Two donated paintings fetch big bucks for Goodwill
Second-hand store Goodwill picked up over $150,000 on Tuesday as two paintings that were anonymously donated at a Toronto location fetched tidy sums at an auction.
Someone dropped off two paintings by Peruvian artist Federico del Campo at the Goodwill location on Dundas Street near Islington Avenue last fall, according to Goodwill spokesperson Mitzie Hunter.
The paintings were put aside in a shopping cart for the store manager to assess and price.
"As they were looking at the item to price it, they noticed it was a special piece," Hunter told ctvtoronto.ca. "Once we checked out the name of the artist and realized he was well known, we decided to get it appraised."
Waddington's, an auction house that specializes in appraisals, valued the paintings at $30,000 to $50,000 each.
But when the auction ended at the International Art Auction, one painting sold for $80,700 while another sold for $78,400.
CTV's Scott Laurie told News Channel that many bidders from Europe took part in the auction by telephone.
"They suspected at the beginning of this that the bidder would likely be in Europe -- someone who has heard of this painter, someone who may be a big fan of his work in Venice and these scenics," Laurie said.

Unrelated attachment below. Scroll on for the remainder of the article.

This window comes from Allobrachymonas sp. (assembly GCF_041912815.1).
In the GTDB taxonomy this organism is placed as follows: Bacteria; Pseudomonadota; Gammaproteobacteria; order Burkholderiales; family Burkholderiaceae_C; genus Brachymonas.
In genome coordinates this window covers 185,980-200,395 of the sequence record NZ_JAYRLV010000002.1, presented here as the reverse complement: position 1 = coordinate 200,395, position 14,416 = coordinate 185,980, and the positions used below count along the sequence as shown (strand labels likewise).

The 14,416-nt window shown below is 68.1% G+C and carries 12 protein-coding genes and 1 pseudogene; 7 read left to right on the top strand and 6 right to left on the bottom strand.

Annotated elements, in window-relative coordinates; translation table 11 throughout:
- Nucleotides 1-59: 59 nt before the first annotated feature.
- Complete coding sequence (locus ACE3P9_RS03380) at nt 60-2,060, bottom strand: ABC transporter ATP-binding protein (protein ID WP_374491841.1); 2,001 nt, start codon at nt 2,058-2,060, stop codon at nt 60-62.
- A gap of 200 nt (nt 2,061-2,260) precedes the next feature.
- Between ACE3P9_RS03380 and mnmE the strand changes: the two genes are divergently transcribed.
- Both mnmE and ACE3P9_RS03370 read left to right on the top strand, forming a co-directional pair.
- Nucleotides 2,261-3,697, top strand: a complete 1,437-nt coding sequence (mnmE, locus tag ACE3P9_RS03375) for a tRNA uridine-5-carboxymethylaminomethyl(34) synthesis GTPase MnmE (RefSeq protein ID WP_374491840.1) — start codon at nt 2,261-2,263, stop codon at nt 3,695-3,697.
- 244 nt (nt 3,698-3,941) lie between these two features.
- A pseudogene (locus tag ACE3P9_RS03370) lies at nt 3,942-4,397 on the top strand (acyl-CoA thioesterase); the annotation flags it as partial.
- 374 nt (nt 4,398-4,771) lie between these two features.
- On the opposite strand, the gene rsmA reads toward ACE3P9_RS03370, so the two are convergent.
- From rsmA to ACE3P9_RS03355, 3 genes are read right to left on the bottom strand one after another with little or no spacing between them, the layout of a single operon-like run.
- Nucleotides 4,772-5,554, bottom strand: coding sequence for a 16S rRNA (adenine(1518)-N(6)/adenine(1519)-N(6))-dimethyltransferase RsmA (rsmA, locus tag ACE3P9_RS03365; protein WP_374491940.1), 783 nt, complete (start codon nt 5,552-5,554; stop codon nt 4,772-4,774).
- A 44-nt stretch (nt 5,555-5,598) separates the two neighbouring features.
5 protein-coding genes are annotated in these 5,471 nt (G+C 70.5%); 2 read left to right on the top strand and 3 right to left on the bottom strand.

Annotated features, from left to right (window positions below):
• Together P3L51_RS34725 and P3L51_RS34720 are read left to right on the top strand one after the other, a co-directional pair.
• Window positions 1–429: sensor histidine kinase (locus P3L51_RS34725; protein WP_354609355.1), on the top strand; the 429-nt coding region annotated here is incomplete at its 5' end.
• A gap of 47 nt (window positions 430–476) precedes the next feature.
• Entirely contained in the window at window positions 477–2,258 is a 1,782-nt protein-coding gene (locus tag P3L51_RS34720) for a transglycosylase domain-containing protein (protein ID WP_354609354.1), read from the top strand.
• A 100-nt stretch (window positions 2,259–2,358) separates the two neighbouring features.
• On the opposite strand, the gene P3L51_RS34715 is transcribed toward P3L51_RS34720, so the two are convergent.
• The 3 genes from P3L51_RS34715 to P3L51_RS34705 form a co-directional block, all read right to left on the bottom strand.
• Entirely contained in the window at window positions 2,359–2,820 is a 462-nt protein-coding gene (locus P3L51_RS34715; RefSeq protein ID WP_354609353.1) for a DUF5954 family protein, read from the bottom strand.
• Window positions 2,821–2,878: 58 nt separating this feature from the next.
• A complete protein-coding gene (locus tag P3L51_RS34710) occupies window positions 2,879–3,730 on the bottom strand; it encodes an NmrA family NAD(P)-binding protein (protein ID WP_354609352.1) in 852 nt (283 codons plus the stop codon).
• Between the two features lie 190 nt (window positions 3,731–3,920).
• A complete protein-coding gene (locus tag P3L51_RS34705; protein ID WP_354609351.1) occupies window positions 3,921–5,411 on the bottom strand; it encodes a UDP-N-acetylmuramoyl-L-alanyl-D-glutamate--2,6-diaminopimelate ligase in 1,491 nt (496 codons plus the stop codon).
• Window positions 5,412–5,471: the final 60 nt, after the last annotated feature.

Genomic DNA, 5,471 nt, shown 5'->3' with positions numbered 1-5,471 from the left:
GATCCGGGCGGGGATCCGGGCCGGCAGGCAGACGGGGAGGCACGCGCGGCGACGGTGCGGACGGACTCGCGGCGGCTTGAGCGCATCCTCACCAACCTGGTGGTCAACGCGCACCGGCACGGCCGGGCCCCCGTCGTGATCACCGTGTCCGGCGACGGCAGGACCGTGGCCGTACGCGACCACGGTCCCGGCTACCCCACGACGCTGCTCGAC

Both winning bids came from overseas, he said.
Del Campo, who died in 1927, moved to Italy to develop his art. He was known for his highly-detailed fine depictions of Venice. The two paintings are each sized at roughly 60 by 42 centimetres, and feature the Venetian canal.
Hunter said prior to the auction she believed it will be the largest donation in the organization's history.
Goodwill didn't attempt to contact the donor to make sure they knew what they were giving up.
Hunter said the charitable organization received more than 2,500 donations every day.
She said it's normal for people to donate to Goodwill but agreed that it was "rare" to receive a donation of such great value.
The money, she said, will be used to further Goodwill's job support program which helps teens, people with disabilities, immigrants and others who have difficulty finding employment.
"There is such a high need, particularly because of this economy, for jobs and job support so we're going to put it towards that," she said.